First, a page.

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Human Rights Groups File Lawsuit Against DOJ on Detention of Asylum Seekers

For Immediate Release

Physiciansfor Human Rights (PHR) and eight partner organizations filed a lawsuit today againstthe US Department of Justice (DOJ) challenging its failure to issue regulationsthat would give immigration judges the authority to order the release of asylumseekers who are being held in immigration detention facilities.  

InMarch 2010, PHR and 30 immigrant and human rights organizations submitted apetition requesting the DOJ to issue regulations to permit immigration judgesto review the custody of detained asylum seekers. However, over the ensuing 21months, DOJ has failed to respond to the petition, prompting the groups to filea lawsuit against the agency in the US District Court for the Southern Districtof New York. At present, only agents of Immigration and Customs Enforcement(ICE) have the ability to release detained asylum seekers, and their decisionsare not reviewable in court.

“Asylum seekers come to the US to escape torture, abuse,and persecution in their own countries. Appallingly, when they arrive at theborder and ask for asylum they are locked away in jails, or jail-like detentioncenters, for indefinite periods of time without the opportunity for a custodyhearing before a judge,” said Christy Fujio, Director of PHR’s Asylum Program. “Manyof these asylum seekers already suffer from Post-Traumatic Stress Disorder(PTSD) and other physical and emotional trauma as a result of the persecutionthey endured in their home countries. These preexisting conditions make themespecially vulnerable to the harmful effects of long-term and indefinitedetention. At the very least, they should be entitled to have an immigrationjudge determine whether they can safely be released from detention whilepursuing their asylum claims.”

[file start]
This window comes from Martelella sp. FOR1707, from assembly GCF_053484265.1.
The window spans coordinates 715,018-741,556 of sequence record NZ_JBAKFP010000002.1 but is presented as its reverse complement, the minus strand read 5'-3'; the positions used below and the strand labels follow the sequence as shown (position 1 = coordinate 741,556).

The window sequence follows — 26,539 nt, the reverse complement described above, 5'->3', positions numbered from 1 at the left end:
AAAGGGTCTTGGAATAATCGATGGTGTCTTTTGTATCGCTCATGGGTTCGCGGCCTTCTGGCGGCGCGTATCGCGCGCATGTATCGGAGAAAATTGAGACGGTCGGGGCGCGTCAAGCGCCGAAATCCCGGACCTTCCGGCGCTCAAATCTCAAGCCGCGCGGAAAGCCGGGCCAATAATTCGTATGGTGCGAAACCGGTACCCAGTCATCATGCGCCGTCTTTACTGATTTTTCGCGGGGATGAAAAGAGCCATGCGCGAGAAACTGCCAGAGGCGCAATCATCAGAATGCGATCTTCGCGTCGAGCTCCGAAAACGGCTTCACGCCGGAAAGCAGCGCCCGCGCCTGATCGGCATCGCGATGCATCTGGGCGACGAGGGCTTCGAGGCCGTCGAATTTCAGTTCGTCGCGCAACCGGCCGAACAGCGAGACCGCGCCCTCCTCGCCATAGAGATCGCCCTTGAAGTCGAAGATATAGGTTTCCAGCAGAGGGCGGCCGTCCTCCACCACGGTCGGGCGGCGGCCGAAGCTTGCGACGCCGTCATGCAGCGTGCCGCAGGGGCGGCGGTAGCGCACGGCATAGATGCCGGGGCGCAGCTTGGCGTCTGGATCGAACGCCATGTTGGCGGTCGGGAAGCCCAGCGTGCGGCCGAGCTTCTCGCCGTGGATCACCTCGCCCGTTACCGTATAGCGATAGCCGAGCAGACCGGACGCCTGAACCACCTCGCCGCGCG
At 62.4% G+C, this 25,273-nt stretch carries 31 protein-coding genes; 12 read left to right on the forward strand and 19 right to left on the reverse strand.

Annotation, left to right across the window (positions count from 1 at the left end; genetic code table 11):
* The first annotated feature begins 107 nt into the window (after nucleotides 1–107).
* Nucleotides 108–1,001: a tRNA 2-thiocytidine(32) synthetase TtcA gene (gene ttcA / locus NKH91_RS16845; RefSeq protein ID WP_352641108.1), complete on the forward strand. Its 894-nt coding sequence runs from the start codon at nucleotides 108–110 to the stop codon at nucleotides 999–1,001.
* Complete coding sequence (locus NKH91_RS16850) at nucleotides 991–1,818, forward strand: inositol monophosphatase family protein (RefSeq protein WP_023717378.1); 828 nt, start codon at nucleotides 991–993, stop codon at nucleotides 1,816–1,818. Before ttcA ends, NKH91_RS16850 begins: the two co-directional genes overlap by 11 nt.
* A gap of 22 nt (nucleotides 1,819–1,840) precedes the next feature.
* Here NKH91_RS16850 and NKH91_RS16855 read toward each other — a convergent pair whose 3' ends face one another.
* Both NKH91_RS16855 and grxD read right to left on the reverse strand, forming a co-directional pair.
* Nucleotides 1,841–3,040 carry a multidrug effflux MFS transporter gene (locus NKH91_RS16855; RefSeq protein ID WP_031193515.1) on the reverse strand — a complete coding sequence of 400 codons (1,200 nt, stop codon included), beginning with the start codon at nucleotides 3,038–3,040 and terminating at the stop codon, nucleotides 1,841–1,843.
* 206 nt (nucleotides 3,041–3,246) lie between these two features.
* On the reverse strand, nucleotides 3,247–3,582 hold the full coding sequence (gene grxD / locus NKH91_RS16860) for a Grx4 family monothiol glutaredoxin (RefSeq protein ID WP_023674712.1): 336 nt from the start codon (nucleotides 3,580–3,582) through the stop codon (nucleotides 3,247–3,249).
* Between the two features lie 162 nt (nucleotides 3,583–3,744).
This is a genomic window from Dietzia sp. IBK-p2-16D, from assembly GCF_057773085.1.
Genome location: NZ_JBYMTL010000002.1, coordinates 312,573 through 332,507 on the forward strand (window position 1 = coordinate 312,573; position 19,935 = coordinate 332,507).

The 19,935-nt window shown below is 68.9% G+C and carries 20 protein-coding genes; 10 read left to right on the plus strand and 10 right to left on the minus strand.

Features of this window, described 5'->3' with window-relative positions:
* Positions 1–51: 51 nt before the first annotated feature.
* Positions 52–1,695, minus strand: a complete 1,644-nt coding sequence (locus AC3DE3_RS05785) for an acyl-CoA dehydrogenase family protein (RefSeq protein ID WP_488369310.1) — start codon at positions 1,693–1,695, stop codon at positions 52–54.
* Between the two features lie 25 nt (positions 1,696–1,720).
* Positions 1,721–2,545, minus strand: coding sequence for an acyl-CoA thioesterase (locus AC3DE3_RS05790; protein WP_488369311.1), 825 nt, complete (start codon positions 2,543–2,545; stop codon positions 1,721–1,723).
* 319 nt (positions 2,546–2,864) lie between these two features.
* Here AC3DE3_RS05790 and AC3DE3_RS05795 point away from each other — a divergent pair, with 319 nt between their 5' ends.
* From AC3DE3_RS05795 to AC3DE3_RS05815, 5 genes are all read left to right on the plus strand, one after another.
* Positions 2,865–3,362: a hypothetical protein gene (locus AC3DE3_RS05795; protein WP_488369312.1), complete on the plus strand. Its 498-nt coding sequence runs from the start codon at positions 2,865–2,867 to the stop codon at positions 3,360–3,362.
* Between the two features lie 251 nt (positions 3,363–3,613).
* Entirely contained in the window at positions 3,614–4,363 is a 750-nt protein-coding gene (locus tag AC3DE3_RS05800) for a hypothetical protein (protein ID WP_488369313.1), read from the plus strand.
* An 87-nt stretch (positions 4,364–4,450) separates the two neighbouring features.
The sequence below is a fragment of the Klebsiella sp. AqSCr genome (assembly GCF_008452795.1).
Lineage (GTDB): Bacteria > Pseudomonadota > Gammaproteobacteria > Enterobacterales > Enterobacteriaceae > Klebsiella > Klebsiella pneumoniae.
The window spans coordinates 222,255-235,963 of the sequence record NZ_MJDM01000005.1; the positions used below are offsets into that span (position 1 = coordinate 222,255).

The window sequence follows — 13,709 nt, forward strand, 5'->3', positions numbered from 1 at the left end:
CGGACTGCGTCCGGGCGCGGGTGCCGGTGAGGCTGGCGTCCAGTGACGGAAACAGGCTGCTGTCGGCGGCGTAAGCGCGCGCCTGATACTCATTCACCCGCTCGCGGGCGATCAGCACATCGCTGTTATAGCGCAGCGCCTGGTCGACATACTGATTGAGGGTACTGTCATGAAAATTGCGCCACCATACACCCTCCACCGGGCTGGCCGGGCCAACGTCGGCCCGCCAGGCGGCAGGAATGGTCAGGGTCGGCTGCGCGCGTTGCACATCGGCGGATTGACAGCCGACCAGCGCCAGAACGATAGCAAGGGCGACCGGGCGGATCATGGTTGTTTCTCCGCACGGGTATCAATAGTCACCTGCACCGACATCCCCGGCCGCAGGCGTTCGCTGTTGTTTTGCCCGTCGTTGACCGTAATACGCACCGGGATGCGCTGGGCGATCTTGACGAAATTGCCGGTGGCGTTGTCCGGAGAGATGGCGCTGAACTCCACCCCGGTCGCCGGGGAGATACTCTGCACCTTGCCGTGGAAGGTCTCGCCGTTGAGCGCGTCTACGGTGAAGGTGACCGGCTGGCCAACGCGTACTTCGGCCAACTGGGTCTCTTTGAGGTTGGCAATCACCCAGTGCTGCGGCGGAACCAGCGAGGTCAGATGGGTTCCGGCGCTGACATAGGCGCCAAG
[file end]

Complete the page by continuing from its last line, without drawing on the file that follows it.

While in custody, asylum seekers often do not haveaccess to medical care, including psychological and other specialized treatmentfor ailments stemming from abuse and torture. Such detention without appropriate medical care further exacerbates thetrauma that asylum seekers endure. 

“Despite Congress’clear intent to detain asylum seekers only in very limited and specificcircumstances, the DOJ has failed in its duty to provide a way for detainedasylum seekers to be released from detention while they are going through theasylum process,” said Fujio.

Underthe Administrative Procedures Act (APA), a party may petition a federal agencyfor the “issuance, amendment, or repeal of a rule.” The APA further providesthat the DOJ respond to a rulemaking petition “within a reasonable time.” PHRand the other organizations joining the lawsuit argue that 21 months is not a“reasonable time” within the meaning of the APA, and are demanding that DOJissue regulations or explain their refusal to do so.

Physicians for Human Rights (PHR) is a New York-based advocacy organization that uses science and medicine to prevent mass atrocities and severe human rights violations. Learn more here.

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